COLLAPSE

HEALTH & HUNGER MAP

Food insecurity below U.S. average

  

Food insecurity near U.S. average

  

Food insecurity above U.S. average

Hunger knows no boundaries. Click on a state to see hunger and health statistics and corresponding volunteer projects.

e.g., environment or mentoring

e.g., 90210 or New York, NY

School Garden

Once upon a time a produce garden was planted at an elementary school. Then another one. And another one. Produce grew in these gardens and in time, it was harvested, feeding the school’s students and broadening their horizons into healthy eating options.

As word spread of their success the idea gained in popularity. Having an on-site food garden could have a great impact on the entire school. Maybe the entire community. The benefits were numerous:

  • It’s educational. Children can learn and understand where food comes from and how it grows. In addition they’ll learn about weather and the seasons; the environment and sustainability. It is a tremendous teaching tool.
  • There is increased potential for healthier kids. Not only does a garden provide nutritionally rich food, it also gets students outside and active.
  • Children also have the opportunity to learn about giving to others through food pantry and community outreach programs. Recognizing there is a need in their very own community often expands their awareness, cultivating empathy.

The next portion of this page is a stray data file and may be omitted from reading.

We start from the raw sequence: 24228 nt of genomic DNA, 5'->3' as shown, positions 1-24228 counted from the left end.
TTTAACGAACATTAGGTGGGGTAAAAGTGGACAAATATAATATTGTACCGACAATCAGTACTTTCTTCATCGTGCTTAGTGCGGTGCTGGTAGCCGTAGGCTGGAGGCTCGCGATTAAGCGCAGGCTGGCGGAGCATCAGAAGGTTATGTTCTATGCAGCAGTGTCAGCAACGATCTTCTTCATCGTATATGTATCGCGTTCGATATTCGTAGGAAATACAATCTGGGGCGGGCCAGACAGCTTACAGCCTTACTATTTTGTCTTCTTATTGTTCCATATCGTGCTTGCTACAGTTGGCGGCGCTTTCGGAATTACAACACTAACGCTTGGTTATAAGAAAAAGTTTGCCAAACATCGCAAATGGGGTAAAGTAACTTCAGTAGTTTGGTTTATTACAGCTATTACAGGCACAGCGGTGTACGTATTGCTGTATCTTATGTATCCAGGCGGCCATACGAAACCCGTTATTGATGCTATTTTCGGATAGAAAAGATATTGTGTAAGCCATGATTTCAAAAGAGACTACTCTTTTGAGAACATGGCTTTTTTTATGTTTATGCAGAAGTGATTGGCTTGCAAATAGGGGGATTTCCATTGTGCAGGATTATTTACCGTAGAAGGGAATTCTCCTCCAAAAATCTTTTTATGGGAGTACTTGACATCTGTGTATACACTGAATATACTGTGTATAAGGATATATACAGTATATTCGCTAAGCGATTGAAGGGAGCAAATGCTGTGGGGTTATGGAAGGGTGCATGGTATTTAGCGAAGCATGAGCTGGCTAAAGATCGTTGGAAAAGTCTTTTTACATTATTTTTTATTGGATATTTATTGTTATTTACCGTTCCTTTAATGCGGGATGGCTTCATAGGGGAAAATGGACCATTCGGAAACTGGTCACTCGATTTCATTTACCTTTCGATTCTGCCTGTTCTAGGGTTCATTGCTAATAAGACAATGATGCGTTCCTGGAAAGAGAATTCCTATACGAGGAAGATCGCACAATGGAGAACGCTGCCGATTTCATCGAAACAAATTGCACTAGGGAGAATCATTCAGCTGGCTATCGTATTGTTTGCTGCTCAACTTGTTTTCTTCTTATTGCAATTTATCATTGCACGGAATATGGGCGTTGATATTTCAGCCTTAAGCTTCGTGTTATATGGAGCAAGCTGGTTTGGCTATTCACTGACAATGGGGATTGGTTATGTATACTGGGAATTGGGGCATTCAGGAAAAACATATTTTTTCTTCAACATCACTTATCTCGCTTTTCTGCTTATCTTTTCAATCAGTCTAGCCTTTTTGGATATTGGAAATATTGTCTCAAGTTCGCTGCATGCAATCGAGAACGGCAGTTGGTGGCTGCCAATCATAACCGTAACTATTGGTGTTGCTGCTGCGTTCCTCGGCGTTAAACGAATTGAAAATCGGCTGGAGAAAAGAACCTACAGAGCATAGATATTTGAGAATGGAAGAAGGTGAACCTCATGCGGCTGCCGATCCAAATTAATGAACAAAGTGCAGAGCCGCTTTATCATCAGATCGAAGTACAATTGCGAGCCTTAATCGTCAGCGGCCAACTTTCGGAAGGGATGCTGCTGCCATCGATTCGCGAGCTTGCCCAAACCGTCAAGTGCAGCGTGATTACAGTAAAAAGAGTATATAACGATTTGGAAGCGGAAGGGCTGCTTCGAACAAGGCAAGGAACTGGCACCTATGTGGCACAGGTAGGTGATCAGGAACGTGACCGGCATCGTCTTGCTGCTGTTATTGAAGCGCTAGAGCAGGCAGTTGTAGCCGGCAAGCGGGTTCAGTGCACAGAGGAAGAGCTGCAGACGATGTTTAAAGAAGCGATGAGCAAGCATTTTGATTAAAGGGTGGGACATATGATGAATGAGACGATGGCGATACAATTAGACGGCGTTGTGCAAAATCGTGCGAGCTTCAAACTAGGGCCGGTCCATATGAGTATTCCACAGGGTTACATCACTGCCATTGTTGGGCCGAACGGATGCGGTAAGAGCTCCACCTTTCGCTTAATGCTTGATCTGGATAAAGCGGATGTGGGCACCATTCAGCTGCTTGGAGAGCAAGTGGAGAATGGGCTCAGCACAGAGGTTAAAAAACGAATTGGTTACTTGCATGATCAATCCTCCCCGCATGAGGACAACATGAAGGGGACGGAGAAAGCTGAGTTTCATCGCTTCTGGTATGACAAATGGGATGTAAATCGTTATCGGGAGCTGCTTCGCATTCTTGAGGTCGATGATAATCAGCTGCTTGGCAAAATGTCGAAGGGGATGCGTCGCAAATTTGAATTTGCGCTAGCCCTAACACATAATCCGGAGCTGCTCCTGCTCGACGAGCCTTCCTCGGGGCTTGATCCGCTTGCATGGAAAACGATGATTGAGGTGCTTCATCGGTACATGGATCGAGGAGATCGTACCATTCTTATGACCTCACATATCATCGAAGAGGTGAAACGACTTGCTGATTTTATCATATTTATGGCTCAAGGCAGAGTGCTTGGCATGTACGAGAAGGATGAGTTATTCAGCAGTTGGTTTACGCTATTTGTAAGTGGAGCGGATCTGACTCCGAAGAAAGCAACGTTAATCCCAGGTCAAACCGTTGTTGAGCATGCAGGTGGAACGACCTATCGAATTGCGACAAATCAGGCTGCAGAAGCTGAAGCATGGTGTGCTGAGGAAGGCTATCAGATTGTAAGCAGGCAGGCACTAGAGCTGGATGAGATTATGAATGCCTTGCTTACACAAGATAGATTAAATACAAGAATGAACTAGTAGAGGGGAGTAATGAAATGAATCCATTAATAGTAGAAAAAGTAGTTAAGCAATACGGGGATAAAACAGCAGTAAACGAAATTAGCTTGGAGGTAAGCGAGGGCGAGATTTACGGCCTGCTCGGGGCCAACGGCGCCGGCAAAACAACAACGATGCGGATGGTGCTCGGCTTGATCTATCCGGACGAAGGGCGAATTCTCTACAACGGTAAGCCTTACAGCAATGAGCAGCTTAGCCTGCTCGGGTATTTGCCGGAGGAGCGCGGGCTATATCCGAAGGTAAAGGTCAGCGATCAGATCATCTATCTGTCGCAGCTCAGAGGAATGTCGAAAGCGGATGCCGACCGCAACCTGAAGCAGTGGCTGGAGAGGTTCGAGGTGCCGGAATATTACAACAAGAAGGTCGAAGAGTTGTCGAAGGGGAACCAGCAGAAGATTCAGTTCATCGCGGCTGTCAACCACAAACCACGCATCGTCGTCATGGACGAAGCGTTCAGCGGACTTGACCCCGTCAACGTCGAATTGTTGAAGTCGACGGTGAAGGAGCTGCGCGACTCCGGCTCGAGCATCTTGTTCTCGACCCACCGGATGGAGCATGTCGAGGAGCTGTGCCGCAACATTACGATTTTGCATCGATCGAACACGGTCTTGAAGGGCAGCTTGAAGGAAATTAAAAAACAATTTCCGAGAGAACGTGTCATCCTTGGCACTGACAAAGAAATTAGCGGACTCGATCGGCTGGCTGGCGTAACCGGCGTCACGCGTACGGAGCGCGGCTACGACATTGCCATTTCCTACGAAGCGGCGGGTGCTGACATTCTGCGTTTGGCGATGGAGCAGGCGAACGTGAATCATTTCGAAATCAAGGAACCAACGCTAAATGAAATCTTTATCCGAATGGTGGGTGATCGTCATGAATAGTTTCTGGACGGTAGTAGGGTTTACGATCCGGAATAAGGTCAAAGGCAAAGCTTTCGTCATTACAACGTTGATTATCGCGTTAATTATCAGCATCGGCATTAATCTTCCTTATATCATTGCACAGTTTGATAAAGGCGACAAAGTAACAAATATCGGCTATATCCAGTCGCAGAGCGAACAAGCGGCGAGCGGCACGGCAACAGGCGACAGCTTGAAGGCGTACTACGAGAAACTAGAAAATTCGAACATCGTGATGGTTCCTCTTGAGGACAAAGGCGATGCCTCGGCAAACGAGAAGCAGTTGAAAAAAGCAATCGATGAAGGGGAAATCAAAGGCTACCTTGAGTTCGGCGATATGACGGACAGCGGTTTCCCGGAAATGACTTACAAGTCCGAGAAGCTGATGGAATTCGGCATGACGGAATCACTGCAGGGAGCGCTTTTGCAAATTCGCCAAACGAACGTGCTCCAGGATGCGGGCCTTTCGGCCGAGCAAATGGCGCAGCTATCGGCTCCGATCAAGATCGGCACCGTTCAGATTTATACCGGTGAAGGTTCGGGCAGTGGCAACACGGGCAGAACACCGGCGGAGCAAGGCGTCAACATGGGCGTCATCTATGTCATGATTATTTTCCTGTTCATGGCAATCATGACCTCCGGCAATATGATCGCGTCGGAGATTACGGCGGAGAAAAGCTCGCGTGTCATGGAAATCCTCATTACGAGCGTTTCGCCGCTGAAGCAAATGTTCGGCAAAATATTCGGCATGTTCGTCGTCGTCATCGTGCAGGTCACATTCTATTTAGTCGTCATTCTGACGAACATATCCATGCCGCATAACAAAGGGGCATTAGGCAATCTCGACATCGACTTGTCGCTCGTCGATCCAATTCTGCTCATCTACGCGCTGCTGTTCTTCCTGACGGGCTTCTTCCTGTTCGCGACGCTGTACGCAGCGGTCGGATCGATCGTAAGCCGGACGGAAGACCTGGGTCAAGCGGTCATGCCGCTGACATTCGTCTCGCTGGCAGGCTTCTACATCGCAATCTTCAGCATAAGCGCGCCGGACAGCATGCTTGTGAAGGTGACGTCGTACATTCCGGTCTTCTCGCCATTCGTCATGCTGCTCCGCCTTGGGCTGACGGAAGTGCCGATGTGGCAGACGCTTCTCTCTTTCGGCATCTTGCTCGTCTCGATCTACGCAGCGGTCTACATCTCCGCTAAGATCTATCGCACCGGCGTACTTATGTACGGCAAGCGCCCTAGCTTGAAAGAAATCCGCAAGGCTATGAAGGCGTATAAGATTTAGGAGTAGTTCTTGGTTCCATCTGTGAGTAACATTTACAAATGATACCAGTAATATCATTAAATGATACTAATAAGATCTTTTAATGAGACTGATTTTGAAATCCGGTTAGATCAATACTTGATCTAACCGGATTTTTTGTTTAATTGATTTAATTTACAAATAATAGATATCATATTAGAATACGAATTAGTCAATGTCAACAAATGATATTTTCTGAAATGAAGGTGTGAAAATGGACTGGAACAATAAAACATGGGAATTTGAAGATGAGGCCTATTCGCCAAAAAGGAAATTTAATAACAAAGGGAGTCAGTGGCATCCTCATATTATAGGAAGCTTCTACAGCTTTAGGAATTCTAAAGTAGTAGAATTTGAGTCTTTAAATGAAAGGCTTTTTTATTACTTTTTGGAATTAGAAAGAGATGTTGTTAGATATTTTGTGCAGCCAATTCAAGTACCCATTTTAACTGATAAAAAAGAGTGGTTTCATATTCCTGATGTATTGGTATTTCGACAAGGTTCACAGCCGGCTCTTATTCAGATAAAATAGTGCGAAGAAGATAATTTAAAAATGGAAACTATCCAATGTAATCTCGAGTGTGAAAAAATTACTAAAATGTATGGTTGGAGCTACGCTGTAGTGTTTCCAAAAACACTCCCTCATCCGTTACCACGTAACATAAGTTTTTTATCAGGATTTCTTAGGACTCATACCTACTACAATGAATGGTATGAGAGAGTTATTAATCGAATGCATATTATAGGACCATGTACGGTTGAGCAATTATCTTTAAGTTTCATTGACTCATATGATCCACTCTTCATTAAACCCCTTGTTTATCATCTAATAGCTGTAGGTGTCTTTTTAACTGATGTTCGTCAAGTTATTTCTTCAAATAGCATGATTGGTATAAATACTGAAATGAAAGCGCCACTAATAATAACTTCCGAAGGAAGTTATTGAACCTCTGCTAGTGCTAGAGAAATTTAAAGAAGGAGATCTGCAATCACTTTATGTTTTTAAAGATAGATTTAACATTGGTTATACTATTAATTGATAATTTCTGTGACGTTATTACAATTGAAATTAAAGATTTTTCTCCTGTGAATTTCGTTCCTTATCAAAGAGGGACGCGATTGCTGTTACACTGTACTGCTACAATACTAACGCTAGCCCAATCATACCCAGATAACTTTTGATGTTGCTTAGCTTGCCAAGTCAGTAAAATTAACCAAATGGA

Perhaps one of the biggest impacts school gardens are having is the opportunity to educate students and others about nutrition, obesity and hunger.

The Centers for Disease Control and Prevention cite one in three children in the U.S. is overweight. At the same time, the USDA reports that one in four American children live in homes that may not have enough to eat every day.

With school garden programs in place, children in need often get to take food from the gardens home. This is a powerful way for children to understand the contribution the food is making and how fruitful their efforts are as well.

Many organizations are getting involved, including FoodCorps, whose mission is to connect kids to healthy foods in school. Through a partnership with AmeriCorps, they recruit, train and place emerging leaders into limited-resource schools to educate students on eating healthy and to provide lunch trays with nutritious meals.

Kids learn a multitude of life lessons while having fun and eating healthy.

For information or to get involved visit www.foodcorps.org.


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